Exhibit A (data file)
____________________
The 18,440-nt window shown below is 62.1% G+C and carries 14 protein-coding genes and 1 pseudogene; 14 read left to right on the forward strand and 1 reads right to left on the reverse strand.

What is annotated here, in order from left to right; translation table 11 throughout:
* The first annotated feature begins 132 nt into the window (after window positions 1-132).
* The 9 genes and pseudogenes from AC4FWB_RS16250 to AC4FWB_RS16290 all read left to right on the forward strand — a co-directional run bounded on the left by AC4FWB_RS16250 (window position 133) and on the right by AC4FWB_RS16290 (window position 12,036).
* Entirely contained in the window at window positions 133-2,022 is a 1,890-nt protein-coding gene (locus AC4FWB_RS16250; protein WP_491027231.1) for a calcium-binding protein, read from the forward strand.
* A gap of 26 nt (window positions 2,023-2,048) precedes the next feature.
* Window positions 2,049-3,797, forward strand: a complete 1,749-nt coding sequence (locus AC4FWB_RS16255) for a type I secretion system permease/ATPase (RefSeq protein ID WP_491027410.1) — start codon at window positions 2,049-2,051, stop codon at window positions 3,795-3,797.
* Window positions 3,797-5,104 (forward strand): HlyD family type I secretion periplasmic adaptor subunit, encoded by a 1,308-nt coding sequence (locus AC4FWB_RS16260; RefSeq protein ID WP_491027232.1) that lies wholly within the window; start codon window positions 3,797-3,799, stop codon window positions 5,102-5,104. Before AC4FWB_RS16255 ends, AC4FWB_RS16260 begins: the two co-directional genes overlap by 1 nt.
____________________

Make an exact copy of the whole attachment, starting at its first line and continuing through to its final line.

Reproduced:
The 18,440-nt window shown below is 62.1% G+C and carries 14 protein-coding genes and 1 pseudogene; 14 read left to right on the forward strand and 1 reads right to left on the reverse strand.

What is annotated here, in order from left to right; translation table 11 throughout:
* The first annotated feature begins 132 nt into the window (after window positions 1-132).
* The 9 genes and pseudogenes from AC4FWB_RS16250 to AC4FWB_RS16290 all read left to right on the forward strand — a co-directional run bounded on the left by AC4FWB_RS16250 (window position 133) and on the right by AC4FWB_RS16290 (window position 12,036).
* Entirely contained in the window at window positions 133-2,022 is a 1,890-nt protein-coding gene (locus AC4FWB_RS16250; protein WP_491027231.1) for a calcium-binding protein, read from the forward strand.
* A gap of 26 nt (window positions 2,023-2,048) precedes the next feature.
* Window positions 2,049-3,797, forward strand: a complete 1,749-nt coding sequence (locus AC4FWB_RS16255) for a type I secretion system permease/ATPase (RefSeq protein ID WP_491027410.1) — start codon at window positions 2,049-2,051, stop codon at window positions 3,795-3,797.
* Window positions 3,797-5,104 (forward strand): HlyD family type I secretion periplasmic adaptor subunit, encoded by a 1,308-nt coding sequence (locus AC4FWB_RS16260; RefSeq protein ID WP_491027232.1) that lies wholly within the window; start codon window positions 3,797-3,799, stop codon window positions 5,102-5,104. Before AC4FWB_RS16255 ends, AC4FWB_RS16260 begins: the two co-directional genes overlap by 1 nt.